اوراق بهادار و کانال ترازنامه انتقال پولی
|کد مقاله||سال انتشار||تعداد صفحات مقاله انگلیسی||ترجمه فارسی|
|20491||2011||12 صفحه PDF||سفارش دهید|
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Publisher : Elsevier - Science Direct (الزویر - ساینس دایرکت)
Journal : Journal of Banking & Finance, Volume 35, Issue 8, August 2011, Pages 2111–2122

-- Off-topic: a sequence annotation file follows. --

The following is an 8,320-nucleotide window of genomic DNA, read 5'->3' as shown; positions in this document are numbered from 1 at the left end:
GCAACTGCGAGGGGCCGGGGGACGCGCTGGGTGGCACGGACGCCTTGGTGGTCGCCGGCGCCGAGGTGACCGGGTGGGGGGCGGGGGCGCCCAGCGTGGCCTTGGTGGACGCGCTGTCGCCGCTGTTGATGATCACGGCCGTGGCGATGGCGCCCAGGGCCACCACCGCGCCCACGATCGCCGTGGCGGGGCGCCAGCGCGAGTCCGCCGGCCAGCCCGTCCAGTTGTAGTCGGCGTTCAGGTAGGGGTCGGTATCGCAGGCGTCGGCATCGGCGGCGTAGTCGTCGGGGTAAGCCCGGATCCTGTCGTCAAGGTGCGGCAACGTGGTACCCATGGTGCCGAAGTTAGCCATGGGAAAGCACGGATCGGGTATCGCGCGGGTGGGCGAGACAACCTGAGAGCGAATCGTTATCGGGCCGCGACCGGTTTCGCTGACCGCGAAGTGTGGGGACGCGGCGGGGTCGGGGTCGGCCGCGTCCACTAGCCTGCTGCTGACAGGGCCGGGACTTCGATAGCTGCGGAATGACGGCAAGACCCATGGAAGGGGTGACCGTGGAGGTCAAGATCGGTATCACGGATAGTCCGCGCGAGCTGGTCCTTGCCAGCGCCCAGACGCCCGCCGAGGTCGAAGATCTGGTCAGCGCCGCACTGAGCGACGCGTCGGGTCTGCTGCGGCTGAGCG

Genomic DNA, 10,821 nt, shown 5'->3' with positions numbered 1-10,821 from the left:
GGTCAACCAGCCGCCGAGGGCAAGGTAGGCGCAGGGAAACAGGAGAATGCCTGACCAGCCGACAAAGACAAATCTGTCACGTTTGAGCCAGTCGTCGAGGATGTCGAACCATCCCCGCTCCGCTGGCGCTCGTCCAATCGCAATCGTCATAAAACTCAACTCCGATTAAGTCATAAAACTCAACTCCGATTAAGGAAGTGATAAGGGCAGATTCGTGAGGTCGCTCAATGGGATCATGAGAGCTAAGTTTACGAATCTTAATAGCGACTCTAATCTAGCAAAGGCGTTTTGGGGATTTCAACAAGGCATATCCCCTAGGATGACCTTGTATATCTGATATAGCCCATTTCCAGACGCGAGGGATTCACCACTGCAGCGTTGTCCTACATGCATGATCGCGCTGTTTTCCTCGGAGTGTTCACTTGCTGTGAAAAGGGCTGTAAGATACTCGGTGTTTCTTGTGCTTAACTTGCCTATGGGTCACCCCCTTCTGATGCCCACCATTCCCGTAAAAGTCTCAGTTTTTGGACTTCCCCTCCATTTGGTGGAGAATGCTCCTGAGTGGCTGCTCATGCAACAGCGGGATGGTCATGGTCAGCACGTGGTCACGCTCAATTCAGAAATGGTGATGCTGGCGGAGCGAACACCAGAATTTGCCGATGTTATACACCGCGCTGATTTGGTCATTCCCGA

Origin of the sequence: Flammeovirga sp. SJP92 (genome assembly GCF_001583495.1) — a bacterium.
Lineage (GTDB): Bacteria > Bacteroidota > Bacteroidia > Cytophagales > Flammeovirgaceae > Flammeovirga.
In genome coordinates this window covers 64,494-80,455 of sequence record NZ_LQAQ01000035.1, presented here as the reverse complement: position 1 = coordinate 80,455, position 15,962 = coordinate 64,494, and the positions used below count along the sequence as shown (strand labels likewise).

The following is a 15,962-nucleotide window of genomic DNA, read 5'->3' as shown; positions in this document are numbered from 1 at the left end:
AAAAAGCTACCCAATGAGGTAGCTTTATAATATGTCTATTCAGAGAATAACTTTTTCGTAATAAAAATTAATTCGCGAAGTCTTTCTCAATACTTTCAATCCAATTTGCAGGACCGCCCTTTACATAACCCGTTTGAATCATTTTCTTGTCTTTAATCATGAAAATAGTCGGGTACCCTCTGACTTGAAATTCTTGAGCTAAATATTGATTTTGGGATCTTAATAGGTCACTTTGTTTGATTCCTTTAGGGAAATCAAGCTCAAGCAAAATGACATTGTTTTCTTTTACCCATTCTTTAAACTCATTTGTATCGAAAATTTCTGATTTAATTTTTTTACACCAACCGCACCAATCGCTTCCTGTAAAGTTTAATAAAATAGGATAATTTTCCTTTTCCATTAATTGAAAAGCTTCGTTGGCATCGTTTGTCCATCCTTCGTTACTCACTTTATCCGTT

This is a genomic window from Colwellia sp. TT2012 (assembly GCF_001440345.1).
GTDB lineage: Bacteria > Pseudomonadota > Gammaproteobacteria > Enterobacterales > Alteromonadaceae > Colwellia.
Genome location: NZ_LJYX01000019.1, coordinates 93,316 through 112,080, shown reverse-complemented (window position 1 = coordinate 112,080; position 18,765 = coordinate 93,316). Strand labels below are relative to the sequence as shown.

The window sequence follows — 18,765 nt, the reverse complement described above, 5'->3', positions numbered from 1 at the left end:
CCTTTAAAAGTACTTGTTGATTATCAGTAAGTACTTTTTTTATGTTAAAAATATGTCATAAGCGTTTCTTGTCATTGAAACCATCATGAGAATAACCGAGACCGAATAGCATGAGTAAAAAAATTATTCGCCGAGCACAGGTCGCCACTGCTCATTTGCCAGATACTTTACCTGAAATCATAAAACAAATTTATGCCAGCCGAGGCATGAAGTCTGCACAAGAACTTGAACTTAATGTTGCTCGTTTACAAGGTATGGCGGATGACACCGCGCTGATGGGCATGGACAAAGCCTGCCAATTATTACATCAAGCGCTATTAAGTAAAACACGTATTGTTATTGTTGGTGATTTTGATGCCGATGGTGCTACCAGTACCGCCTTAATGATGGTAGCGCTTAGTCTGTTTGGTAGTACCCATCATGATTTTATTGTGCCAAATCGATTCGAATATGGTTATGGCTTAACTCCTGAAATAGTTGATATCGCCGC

This paper shows that the balance sheet channel of monetary transmission is stronger for US banks that securitize their assets. This finding is different, in spirit, from the widely-found negative relationship between financial development and the strength of the lending channel of monetary transmission. Focusing on the balance sheet channel, and using bank-level observations, we find that securitizing banks are more sensitive to borrowers’ balance sheets and that monetary policy has a greater impact on this sensitivity for securitizing banks. The optimality conditions from a simple partial equilibrium framework suggest that the positive effects of securitization on policy effectiveness could be due to the high sensitivity of security prices to policy rates.